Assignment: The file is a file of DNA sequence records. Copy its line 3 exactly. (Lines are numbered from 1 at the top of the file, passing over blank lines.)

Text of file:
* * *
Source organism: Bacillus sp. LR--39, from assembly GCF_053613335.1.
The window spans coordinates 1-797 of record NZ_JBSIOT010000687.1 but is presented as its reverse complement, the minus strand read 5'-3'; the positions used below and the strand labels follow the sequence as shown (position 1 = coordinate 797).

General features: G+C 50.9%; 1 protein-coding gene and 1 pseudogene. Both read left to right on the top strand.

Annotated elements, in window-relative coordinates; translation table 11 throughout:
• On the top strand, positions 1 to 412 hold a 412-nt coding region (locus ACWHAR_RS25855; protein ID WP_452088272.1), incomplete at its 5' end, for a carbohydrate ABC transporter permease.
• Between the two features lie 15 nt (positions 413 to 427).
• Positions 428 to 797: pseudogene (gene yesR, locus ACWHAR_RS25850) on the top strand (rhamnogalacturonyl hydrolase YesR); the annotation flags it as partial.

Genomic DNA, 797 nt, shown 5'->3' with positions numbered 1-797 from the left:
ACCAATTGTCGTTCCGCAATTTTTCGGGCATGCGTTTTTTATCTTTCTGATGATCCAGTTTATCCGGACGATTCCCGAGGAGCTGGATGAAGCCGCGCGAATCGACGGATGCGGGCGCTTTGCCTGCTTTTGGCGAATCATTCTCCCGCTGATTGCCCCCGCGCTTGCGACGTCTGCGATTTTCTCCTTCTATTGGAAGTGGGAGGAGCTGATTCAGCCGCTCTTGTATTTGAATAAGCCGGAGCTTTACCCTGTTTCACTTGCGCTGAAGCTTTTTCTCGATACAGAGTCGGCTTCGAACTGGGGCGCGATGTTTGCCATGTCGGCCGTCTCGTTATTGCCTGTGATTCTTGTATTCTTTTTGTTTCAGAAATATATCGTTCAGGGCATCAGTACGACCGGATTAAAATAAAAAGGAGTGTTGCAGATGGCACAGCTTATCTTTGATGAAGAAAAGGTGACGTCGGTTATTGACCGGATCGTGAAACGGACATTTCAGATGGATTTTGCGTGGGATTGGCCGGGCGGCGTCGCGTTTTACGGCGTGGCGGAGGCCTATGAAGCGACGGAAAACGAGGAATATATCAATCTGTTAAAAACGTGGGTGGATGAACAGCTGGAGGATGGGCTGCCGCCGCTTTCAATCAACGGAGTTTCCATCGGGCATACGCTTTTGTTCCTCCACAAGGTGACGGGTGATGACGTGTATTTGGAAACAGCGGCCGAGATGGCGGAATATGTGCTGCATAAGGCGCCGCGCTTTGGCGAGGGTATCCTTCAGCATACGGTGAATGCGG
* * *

General features: G+C 50.9%; 1 protein-coding gene and 1 pseudogene. Both read left to right on the top strand.